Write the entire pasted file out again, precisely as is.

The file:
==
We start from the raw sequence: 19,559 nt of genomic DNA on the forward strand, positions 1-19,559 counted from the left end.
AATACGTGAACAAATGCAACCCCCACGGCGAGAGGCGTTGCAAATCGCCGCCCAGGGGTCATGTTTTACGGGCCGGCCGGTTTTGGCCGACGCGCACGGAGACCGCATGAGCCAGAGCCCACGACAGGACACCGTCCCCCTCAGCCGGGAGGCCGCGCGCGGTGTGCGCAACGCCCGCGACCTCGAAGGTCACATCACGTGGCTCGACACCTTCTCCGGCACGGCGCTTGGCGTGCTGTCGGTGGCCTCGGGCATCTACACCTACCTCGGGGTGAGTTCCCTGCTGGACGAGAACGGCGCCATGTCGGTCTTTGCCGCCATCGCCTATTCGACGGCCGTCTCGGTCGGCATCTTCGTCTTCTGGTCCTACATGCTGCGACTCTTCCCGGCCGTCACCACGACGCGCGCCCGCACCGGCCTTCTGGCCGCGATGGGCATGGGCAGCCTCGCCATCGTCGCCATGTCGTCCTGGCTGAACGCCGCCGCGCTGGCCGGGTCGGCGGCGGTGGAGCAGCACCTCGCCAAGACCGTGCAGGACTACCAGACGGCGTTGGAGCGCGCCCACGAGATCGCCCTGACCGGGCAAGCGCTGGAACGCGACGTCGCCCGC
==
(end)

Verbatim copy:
We start from the raw sequence: 19,559 nt of genomic DNA on the forward strand, positions 1-19,559 counted from the left end.
AATACGTGAACAAATGCAACCCCCACGGCGAGAGGCGTTGCAAATCGCCGCCCAGGGGTCATGTTTTACGGGCCGGCCGGTTTTGGCCGACGCGCACGGAGACCGCATGAGCCAGAGCCCACGACAGGACACCGTCCCCCTCAGCCGGGAGGCCGCGCGCGGTGTGCGCAACGCCCGCGACCTCGAAGGTCACATCACGTGGCTCGACACCTTCTCCGGCACGGCGCTTGGCGTGCTGTCGGTGGCCTCGGGCATCTACACCTACCTCGGGGTGAGTTCCCTGCTGGACGAGAACGGCGCCATGTCGGTCTTTGCCGCCATCGCCTATTCGACGGCCGTCTCGGTCGGCATCTTCGTCTTCTGGTCCTACATGCTGCGACTCTTCCCGGCCGTCACCACGACGCGCGCCCGCACCGGCCTTCTGGCCGCGATGGGCATGGGCAGCCTCGCCATCGTCGCCATGTCGTCCTGGCTGAACGCCGCCGCGCTGGCCGGGTCGGCGGCGGTGGAGCAGCACCTCGCCAAGACCGTGCAGGACTACCAGACGGCGTTGGAGCGCGCCCACGAGATCGCCCTGACCGGGCAAGCGCTGGAACGCGACGTCGCCCGC